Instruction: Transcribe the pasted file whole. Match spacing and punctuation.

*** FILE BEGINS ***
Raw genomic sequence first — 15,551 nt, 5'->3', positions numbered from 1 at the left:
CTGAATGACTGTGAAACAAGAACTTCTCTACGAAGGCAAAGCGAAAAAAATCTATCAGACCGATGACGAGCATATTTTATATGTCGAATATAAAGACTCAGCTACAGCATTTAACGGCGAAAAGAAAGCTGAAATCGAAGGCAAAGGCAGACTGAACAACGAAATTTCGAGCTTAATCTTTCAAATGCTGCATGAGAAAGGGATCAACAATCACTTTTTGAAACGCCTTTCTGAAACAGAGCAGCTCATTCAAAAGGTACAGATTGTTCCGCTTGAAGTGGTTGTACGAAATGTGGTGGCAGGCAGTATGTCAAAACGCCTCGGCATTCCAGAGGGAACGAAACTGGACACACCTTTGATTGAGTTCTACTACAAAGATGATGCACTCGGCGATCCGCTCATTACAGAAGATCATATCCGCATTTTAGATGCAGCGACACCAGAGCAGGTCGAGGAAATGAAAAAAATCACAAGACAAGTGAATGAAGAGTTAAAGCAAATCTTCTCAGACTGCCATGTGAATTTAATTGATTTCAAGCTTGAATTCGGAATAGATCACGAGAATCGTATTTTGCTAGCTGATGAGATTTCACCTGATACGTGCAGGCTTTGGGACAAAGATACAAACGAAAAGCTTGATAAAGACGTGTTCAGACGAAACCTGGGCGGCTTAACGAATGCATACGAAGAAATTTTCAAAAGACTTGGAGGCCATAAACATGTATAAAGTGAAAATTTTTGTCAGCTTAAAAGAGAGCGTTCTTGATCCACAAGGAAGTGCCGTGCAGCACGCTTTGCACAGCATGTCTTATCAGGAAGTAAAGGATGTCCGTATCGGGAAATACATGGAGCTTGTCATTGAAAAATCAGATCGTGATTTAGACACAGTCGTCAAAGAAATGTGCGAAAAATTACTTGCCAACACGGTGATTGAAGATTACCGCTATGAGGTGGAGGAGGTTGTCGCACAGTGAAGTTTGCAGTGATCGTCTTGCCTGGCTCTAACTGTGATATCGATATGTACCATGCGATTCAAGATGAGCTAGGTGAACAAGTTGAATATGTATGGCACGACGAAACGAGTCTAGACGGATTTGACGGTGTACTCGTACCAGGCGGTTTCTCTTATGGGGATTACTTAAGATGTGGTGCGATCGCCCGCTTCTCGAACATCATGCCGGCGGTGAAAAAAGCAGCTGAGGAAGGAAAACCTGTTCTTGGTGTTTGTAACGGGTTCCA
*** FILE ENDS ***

Raw genomic sequence first — 15,551 nt, 5'->3', positions numbered from 1 at the left:
CTGAATGACTGTGAAACAAGAACTTCTCTACGAAGGCAAAGCGAAAAAAATCTATCAGACCGATGACGAGCATATTTTATATGTCGAATATAAAGACTCAGCTACAGCATTTAACGGCGAAAAGAAAGCTGAAATCGAAGGCAAAGGCAGACTGAACAACGAAATTTCGAGCTTAATCTTTCAAATGCTGCATGAGAAAGGGATCAACAATCACTTTTTGAAACGCCTTTCTGAAACAGAGCAGCTCATTCAAAAGGTACAGATTGTTCCGCTTGAAGTGGTTGTACGAAATGTGGTGGCAGGCAGTATGTCAAAACGCCTCGGCATTCCAGAGGGAACGAAACTGGACACACCTTTGATTGAGTTCTACTACAAAGATGATGCACTCGGCGATCCGCTCATTACAGAAGATCATATCCGCATTTTAGATGCAGCGACACCAGAGCAGGTCGAGGAAATGAAAAAAATCACAAGACAAGTGAATGAAGAGTTAAAGCAAATCTTCTCAGACTGCCATGTGAATTTAATTGATTTCAAGCTTGAATTCGGAATAGATCACGAGAATCGTATTTTGCTAGCTGATGAGATTTCACCTGATACGTGCAGGCTTTGGGACAAAGATACAAACGAAAAGCTTGATAAAGACGTGTTCAGACGAAACCTGGGCGGCTTAACGAATGCATACGAAGAAATTTTCAAAAGACTTGGAGGCCATAAACATGTATAAAGTGAAAATTTTTGTCAGCTTAAAAGAGAGCGTTCTTGATCCACAAGGAAGTGCCGTGCAGCACGCTTTGCACAGCATGTCTTATCAGGAAGTAAAGGATGTCCGTATCGGGAAATACATGGAGCTTGTCATTGAAAAATCAGATCGTGATTTAGACACAGTCGTCAAAGAAATGTGCGAAAAATTACTTGCCAACACGGTGATTGAAGATTACCGCTATGAGGTGGAGGAGGTTGTCGCACAGTGAAGTTTGCAGTGATCGTCTTGCCTGGCTCTAACTGTGATATCGATATGTACCATGCGATTCAAGATGAGCTAGGTGAACAAGTTGAATATGTATGGCACGACGAAACGAGTCTAGACGGATTTGACGGTGTACTCGTACCAGGCGGTTTCTCTTATGGGGATTACTTAAGATGTGGTGCGATCGCCCGCTTCTCGAACATCATGCCGGCGGTGAAAAAAGCAGCTGAGGAAGGAAAACCTGTTCTTGGTGTTTGTAACGGGTTCCA